This article was updated on August 22, 2017. It was originally published on Sept. 29, 2015.

You may not be familiar with the SEP-IRA, but it could serve you very well as you save and invest for retirement -- especially if you're self-employed. If you are the owner of a business, it could help you and your employees save a lot of money, too. 

What is a SEP account?

First off, know that the term SEP-IRA is short for Simplified Employee Pension IRA. Before delving into its details, let's review the two main kinds of IRAs, the traditional IRA and the Roth IRA. With the traditional IRA, you contribute pre-tax money that reduces your taxable income and, thereby, your tax bill for the year. When you withdraw the money in retirement, it's taxed as ordinary income to you; your tax hit was deferred. With the Roth IRA, you contribute post-tax money -- i.e., sums that don't offer any up-front tax break. But you do get a tax break -- and a potentially big one -- when you withdraw from the account in retirement -- because you get to take all the money out of the account tax-free.

Road sign that says IRA

Image source: Getty Images.

The SEP-IRA rules are similar to those of the traditional IRA, but it has a few twists. While traditional and Roth IRAs are accounts most of us set up on our own, outside our workplaces, SEP-IRAs are tied to our jobs. A SEP is set up by an employer (including a self-employed person) and permits the employer (not the employee) to make contributions to the SEP-IRA accounts of eligible employees. The employer gets a tax deduction for contributions made, and the employee is not taxed on those contributions, though their eventual withdrawals will be taxed at their income tax rate. (Of course, a self-employed person is both employer and employee in this case, so he or she funds their own account.)

Deadlines and limits for a SEP plan

The SEP-IRA rules, like those governing traditional and Roth IRAs, include deadlines and contribution limits. The deadline for making contributions for a given tax year is the deadline for filing tax returns -- usually April 15. Also, as with traditional (but not Roth) IRAs, you must begin taking distributions from the account once you turn 70-1/2. You can start earlier, without penalties, beginning at age 59-1/2.

The SEP-IRA's contribution limits separate it from traditional and Roth IRAs -- in a big way. The more prevalent IRAs have a contribution limit of $5,500 for 2017, plus a $1,000 catch-up contribution for those aged 50 and older. The SEP-IRA, though, sports a contribution limit for the 2017 tax year that's the lesser of 25% of the employee's income or $54,000. The limit is increased over time to keep up with inflation. As an example, if your income is $100,000, then your maximum contribution is $25,000 ($100,000 x 25%). Even for a roughly average income of $50,000, that's a hefty $12,500 per year. 

graph being drawn on chalkboard of dollar signs going upward, getting bigger

Image source: Getty Images.

The power of the SEP-IRA for retirement

Most people don't have the luxury of plopping $54,000 into their SEP-IRA each year, but if you manage to invest, say, $10,000 annually and earn an average of 8% per year, then in 20 years you'll end up with a substantial balance of more than $490,000. That can make a huge difference come retirement. Check out how much you might amass over time:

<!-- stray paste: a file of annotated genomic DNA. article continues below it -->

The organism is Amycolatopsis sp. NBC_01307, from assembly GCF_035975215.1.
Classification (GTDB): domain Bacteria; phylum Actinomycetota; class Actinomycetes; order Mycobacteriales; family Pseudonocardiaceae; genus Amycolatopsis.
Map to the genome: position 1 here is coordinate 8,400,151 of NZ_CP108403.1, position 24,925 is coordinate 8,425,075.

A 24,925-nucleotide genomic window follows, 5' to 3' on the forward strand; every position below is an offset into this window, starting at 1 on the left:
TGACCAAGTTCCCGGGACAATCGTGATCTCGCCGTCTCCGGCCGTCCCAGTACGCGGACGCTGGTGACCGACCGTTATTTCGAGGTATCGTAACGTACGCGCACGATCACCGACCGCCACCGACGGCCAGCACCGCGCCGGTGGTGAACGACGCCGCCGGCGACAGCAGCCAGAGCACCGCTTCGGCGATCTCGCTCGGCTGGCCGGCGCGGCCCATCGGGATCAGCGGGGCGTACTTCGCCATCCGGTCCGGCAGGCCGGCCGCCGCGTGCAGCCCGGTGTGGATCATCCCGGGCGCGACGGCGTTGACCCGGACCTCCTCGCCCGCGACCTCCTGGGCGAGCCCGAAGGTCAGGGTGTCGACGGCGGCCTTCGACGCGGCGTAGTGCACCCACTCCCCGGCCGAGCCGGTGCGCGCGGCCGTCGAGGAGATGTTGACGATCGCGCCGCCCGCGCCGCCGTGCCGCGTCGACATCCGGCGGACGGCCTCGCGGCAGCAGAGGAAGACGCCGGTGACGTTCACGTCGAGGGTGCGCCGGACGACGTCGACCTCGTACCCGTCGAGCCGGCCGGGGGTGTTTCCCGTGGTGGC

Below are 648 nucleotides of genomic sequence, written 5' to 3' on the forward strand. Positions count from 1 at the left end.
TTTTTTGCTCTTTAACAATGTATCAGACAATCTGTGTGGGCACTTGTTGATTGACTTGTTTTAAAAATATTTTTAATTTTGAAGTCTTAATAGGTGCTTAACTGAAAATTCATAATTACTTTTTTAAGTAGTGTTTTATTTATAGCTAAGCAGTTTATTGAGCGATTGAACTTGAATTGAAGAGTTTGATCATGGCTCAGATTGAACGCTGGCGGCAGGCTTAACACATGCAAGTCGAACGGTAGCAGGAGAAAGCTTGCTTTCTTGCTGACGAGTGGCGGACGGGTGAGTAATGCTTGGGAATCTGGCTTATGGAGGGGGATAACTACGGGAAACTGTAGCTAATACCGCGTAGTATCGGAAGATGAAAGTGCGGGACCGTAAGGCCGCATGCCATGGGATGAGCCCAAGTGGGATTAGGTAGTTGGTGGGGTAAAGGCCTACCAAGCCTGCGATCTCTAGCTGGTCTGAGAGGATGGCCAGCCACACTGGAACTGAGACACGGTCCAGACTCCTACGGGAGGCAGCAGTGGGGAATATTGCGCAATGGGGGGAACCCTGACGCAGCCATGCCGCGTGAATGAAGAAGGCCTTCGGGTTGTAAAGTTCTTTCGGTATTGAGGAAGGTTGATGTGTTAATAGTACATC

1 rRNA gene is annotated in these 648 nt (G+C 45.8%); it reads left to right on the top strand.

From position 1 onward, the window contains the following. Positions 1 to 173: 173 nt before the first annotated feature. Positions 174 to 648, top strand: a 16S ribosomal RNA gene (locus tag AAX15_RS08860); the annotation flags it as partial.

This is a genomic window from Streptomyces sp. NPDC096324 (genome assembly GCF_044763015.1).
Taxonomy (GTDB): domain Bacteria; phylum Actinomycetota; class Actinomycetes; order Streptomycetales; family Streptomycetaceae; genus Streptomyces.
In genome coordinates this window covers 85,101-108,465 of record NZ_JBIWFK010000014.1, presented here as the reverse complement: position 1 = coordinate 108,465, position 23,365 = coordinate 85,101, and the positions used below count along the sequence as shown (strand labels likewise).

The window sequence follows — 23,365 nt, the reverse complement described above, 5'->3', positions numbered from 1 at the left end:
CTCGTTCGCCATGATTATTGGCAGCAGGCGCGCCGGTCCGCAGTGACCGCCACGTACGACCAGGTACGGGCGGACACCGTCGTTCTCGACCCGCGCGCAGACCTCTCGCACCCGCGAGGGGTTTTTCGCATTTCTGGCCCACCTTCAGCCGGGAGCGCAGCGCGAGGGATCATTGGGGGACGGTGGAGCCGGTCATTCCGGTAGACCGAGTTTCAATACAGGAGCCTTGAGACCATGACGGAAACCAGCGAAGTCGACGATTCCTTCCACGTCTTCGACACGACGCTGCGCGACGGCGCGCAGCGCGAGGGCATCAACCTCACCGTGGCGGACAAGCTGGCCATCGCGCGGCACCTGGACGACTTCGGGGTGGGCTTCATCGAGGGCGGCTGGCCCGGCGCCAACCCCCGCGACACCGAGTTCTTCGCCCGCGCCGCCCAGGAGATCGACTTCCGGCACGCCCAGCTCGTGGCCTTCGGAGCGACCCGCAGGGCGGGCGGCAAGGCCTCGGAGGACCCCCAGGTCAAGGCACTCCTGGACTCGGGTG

Growing at 8% for

$10,000 invested annually

10 years

$156,455

15 years

$293,243

20 years

$494,229

25 years

$789,544

30 years

$1.2 million

Calculations by author.

The value of the account will grow, tax-deferred, over time. Securities sold along the way won't trigger capital-gains taxes in their year of sale. When withdrawals are ultimately made in retirement, they're considered taxable income at the time and are taxed at income-tax rates, not long-term capital-gains rates.

A big advantage of the SEP-IRA over alternatives is that as with traditional and Roth IRA accounts that you set up at a good brokerage, you can invest your money in a very wide range of stocks and bonds, not to mention gobs of mutual funds and ETFs. That's not the case with, for example, 401(k)s, which typically feature limited investment menus. SEP-IRAs are also fairly simple to set up.

Sign pointing to retirement

Image source: Getty Images.

Details, details

Here are a few more things to know about the SEP-IRA rules:

  • Only the employer (or self-employed person) contributes to the account, and there are generally no filing requirements for the employer. (Employees may also contribute to their own IRAs separately.)
  • Contributions are made on a pre-tax basis, lowering the employees' taxable income for the year of the contribution.
  • The employee is always 100% vested in the accounts, meaning that the contributions made immediately belong to him or her.
  • The employer's contribution rate must be the same for all eligible employees.
  • The SEP-IRA's large contribution limit offers flexibility that's good for businesses with variable cash flow: Employers can contribute in flush years and less in difficult years.
  • Loans from SEP-IRAs are not permitted.
  • Early withdrawals will face a 10% extra tax if the withdrawer is younger than 59-1/2.
  • Beginning at age 70-1/2, required minimum distributions (RMDs) must be taken annually, as with traditional (but not Roth) IRAs.

If you're self-employed, or you lead a company without a retirement plan for employees, then you owe it to yourself to learn more about SEP-IRAs and to consider whether it's right for you or your employees.

To learn more about the different kinds of IRAs -- and which is best for you -- check out The Motley Fool's IRA Resource Center.

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